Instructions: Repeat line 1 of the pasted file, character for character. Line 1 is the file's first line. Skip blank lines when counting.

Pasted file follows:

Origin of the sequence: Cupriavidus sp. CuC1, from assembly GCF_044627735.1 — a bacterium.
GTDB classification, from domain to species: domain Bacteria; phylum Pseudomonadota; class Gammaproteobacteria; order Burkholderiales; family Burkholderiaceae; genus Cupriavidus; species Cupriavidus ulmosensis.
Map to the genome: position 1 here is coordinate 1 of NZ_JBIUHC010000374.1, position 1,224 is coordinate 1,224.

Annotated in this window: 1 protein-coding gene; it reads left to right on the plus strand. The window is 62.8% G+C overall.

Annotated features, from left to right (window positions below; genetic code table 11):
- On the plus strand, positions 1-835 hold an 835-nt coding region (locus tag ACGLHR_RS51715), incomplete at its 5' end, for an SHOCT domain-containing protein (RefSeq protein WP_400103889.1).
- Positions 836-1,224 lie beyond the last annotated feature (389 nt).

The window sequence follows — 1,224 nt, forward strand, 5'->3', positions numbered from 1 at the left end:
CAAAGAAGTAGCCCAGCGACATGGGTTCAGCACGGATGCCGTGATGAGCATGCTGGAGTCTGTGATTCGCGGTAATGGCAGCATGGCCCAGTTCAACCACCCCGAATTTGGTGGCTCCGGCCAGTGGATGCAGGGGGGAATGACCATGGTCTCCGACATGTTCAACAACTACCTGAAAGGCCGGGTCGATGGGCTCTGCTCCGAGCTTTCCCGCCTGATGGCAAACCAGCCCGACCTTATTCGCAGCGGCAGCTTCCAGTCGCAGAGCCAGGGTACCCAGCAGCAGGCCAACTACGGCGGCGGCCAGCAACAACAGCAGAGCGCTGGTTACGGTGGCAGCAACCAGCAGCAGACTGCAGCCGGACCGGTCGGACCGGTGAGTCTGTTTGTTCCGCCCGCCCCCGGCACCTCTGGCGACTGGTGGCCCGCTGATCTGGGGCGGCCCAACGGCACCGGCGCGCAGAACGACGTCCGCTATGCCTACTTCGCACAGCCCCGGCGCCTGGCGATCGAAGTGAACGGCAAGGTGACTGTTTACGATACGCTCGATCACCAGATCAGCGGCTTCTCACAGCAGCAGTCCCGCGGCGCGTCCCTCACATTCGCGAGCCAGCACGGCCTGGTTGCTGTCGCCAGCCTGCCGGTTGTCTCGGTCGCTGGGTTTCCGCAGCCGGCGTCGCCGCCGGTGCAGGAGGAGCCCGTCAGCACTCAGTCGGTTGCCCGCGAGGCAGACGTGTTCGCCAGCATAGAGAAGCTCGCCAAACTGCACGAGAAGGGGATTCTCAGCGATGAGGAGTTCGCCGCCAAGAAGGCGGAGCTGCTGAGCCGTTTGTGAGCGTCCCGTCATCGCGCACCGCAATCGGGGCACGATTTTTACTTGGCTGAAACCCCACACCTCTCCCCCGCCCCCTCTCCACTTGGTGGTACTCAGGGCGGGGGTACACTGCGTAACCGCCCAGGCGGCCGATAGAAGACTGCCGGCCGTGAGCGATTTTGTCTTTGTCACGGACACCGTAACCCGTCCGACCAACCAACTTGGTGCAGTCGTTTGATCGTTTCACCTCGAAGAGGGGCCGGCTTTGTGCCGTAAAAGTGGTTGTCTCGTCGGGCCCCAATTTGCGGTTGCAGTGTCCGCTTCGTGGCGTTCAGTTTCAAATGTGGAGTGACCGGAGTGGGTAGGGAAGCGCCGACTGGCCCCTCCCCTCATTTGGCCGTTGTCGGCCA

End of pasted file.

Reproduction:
Origin of the sequence: Cupriavidus sp. CuC1, from assembly GCF_044627735.1 — a bacterium.